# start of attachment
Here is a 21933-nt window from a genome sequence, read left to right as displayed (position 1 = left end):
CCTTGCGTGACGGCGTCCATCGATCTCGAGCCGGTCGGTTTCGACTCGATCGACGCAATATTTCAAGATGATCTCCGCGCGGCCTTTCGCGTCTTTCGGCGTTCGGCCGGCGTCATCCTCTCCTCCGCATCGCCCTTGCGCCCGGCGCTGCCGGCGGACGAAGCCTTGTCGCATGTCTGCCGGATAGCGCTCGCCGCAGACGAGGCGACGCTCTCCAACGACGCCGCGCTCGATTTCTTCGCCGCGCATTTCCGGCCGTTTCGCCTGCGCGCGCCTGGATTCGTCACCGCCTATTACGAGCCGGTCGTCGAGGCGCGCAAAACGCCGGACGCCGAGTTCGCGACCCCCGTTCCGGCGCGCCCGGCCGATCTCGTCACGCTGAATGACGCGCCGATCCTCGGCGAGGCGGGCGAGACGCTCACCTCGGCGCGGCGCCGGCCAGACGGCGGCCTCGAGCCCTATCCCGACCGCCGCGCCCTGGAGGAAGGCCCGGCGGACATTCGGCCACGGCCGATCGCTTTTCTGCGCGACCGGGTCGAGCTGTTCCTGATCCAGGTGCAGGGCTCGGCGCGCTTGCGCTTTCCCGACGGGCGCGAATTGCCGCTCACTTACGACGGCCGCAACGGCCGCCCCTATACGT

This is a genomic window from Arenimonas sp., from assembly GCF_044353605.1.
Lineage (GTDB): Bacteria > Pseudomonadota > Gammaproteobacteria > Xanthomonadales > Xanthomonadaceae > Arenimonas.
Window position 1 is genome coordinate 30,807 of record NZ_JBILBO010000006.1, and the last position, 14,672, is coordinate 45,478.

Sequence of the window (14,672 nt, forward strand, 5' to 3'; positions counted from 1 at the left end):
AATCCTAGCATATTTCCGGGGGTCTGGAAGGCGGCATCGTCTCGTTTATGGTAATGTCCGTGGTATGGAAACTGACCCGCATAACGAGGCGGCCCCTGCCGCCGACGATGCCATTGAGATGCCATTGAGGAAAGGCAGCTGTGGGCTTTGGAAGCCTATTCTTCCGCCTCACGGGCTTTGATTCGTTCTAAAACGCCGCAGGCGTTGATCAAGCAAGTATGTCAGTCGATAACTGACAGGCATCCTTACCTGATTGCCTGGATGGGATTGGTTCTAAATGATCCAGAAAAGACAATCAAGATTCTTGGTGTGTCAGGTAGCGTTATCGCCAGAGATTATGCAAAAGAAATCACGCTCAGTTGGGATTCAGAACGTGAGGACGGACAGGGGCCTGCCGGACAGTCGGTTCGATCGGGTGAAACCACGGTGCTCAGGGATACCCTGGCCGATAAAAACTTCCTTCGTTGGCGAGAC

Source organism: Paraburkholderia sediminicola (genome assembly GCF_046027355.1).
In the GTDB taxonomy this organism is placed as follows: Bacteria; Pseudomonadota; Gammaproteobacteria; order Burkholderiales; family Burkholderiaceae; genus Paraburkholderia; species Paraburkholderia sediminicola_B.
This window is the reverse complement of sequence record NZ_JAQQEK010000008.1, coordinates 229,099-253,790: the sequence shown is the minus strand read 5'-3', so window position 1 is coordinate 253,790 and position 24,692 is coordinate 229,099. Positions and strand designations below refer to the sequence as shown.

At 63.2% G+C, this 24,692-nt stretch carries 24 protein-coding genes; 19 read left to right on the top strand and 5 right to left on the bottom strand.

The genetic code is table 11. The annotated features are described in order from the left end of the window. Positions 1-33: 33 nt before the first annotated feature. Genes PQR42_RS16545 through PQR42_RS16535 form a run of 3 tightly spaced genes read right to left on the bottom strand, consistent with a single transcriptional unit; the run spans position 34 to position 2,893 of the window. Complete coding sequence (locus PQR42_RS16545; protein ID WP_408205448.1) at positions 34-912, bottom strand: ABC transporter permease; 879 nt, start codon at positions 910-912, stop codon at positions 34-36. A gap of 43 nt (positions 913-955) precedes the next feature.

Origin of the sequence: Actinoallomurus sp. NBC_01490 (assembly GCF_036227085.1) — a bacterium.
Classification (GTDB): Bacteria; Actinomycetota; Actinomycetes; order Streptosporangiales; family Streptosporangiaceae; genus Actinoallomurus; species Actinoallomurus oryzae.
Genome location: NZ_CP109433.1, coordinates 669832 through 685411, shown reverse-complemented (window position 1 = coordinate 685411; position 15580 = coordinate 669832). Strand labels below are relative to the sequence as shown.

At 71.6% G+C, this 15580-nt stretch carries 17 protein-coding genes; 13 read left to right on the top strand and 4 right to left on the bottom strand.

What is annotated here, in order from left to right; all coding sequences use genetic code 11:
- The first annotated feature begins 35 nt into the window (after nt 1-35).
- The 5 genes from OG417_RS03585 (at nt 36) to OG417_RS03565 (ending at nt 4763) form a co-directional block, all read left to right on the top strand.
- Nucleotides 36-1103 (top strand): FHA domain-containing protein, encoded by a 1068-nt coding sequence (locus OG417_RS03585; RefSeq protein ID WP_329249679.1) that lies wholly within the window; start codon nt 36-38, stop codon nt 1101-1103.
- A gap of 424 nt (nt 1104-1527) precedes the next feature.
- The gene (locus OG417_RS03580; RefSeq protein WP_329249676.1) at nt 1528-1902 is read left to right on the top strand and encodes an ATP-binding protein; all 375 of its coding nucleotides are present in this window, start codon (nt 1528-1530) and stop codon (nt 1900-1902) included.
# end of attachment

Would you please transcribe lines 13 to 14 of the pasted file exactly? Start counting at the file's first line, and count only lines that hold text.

Origin of the sequence: Actinoallomurus sp. NBC_01490 (assembly GCF_036227085.1) — a bacterium.
Classification (GTDB): Bacteria; Actinomycetota; Actinomycetes; order Streptosporangiales; family Streptosporangiaceae; genus Actinoallomurus; species Actinoallomurus oryzae.